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McCurley v. Royal Seas Cruises, Inc.

United States District Court, S.D. California

July 10, 2019

JOHN MCCURLEY, DAN DEFOREST, individually and on behalf of all others similarly situated, Plaintiffs,



         In this consolidated case, California resident Plaintiffs John McCurley and Dan DeForest claim that they received calls to their cell phones for telemarketing purposes placed on behalf of Defendant Royal Seas Cruises, Inc. (“Royal”), a Florida-based company, without Plaintiffs' prior express consent and with the use of an automated telephone dialing system or pre-recorded voice, in violation of the federal Telephone Consumer Protection Act (“TCPA”), 47 U.S.C. §§ 227 et seq. (ECF No. 31, Consolidated Complaint [hereinafter “Complaint” or “Compl.”] ¶¶ 94-101.) DeForest also claims that the alleged calls he received violated California's Invasion of Privacy Act (“CIPA”), Cal. Penal Code §§ 630 et seq. (Compl. ¶¶ 102-111.) Plaintiffs previously moved for certification of nationwide TCPA classes under Rule 23(b)(2) and (b)(3). (ECF No. 49.) The Court granted in part and denied in part Plaintiffs' motion, resulting in certification of a nationwide Rule 23(b)(3) TCPA class and transfer subclass. See McCurley v. Royal Seas Cruises, Inc., No. 17-cv-00986- BAS-AGS, -F.R.D.-, 2019 WL 1383804 (S.D. Cal. Mar. 27, 2019).

         Royal now moves for leave to file an amended answer, (ECF Nos. 94, 99), and submits a copy of its Proposed First Amended Answer (“PFAA”), (ECF No. 94-2 Ex. A; ECF No. 97 (redline)).[1] Royal proposes three amendments, only one of which Plaintiffs oppose. (ECF No. 98.) In its first set of proposed amendments, Royal seeks to amend its prior responses to certain allegations in the operative Complaint. (PFAA ¶¶ 58-61, 77-78, 126, 129, 141.) Royal also proposes an “affirmative defense” that the CIPA claims of the putative class have been “waived” as a result of DeForest's failure to timely move for class certification under the scheduling order in this case. (Id. ¶ 147.) Plaintiffs have not opposed these amendments. In the absence of any other countervailing consideration, the Court grants Royal's request solely for these amendments. The Court expresses no view on the merits of these proposed amendments.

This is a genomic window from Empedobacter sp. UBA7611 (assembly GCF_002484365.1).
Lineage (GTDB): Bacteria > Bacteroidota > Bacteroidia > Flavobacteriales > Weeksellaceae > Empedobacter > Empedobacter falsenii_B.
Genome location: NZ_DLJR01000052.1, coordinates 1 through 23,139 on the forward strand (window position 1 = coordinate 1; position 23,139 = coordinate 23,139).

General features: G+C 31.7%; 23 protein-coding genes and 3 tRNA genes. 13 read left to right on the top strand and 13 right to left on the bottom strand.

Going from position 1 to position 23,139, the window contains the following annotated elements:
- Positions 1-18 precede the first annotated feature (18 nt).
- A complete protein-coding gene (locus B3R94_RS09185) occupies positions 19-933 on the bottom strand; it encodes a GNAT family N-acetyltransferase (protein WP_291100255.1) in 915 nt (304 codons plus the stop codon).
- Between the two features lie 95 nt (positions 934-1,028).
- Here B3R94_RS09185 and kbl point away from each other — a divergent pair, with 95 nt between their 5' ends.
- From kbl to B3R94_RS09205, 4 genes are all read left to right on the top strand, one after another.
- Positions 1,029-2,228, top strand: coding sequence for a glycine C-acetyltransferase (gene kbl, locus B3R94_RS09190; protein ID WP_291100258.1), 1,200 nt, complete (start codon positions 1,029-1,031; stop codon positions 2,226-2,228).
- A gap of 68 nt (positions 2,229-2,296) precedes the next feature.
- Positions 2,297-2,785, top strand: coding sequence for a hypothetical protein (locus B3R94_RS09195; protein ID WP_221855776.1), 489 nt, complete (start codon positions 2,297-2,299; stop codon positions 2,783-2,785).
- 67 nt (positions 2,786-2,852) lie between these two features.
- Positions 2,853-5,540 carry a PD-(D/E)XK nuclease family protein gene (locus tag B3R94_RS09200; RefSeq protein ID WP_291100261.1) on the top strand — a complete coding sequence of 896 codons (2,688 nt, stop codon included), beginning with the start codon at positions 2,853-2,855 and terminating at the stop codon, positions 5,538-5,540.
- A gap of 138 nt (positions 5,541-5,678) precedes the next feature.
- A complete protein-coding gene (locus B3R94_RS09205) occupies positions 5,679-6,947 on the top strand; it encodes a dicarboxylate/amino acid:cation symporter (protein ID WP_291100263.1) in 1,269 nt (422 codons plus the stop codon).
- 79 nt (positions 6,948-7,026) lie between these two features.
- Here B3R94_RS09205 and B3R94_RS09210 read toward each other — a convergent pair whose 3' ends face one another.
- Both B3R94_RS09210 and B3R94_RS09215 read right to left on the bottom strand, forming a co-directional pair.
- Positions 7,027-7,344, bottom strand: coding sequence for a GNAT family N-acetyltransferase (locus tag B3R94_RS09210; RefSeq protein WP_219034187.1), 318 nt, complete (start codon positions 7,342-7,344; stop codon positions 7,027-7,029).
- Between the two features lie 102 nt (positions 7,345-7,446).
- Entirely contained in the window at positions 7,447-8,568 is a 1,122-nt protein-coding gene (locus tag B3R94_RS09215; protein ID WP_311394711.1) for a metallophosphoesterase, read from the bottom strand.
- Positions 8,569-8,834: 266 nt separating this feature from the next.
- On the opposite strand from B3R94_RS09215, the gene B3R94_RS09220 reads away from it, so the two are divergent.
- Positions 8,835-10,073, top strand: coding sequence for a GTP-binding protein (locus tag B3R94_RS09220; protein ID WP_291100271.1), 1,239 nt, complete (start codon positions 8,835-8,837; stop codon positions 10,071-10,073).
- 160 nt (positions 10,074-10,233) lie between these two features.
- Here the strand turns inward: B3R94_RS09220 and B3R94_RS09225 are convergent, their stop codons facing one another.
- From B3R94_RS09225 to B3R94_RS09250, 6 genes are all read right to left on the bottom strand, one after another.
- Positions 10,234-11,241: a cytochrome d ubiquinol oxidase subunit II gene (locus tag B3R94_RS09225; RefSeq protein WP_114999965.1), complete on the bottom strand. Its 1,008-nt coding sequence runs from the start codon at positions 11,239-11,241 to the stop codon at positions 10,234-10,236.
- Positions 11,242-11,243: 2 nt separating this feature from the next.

Plaintiffs oppose Royal's remaining proposed amendment in which Royal requests leave to plead an “affirmative defense” of lack of personal jurisdiction against the claims of absent out-of-state class members based on Bristol-Myers Squibbs Company v. Superior Court of California, 137 S.Ct. 1773 (2017). (PFAA ¶ 146.) For the reasons herein, the Court denies Royal leave to add its proposed personal jurisdiction defense.


         As the Court has noted, this case is a consolidation of two separately filed actions by two California resident Class Plaintiffs against a defendant company incorporated and with its principal place of business in Florida. (Compl. ¶¶ 18-21.) Plaintiff McCurley filed his putative nationwide class action complaint against Royal on May 12, 2017 in the Southern District of California, solely alleging TCPA claims. (ECF No. 1.) Less than a month later, Plaintiff DeForest filed his putative nationwide class action complaint against Royal in the Central District of California, alleging TCPA and CIPA violations. (DeForest v. Royal Seas Cruises, Inc. [hereinafter “DeForest”], No. 17-cv-1988-BAS-AGS, ECF No. 1.) Royal answered each complaint on July 28, 2017. (ECF No. 17; DeForest, ECF No. 19.) DeForest's case was transferred to the Southern District and the cases were consolidated thereafter, both at the parties' request. (DeForest, ECF No. 21-23; ECF No. 27.) Plaintiffs filed the consolidated operative Complaint on December 20, 2017. (ECF No. 31.) Like the pre-consolidation pleadings, the Complaint alleges a putative nationwide TCPA class. Royal did not move to dismiss, but instead answered the Complaint on January 8, 2018. (ECF No. 32.)

         Roughly seven months after Royal's answer, Plaintiffs moved for certification of a nationwide TCPA class and a subclass of persons transferred by non-party Prospects DM to Royal. (ECF No. 48.) Royal filed its opposition to class certification on October 22, 2018. (ECF No. 58.) In opposition, Royal raised a Bristol-Myers-based personal jurisdiction defense to the proposed classes: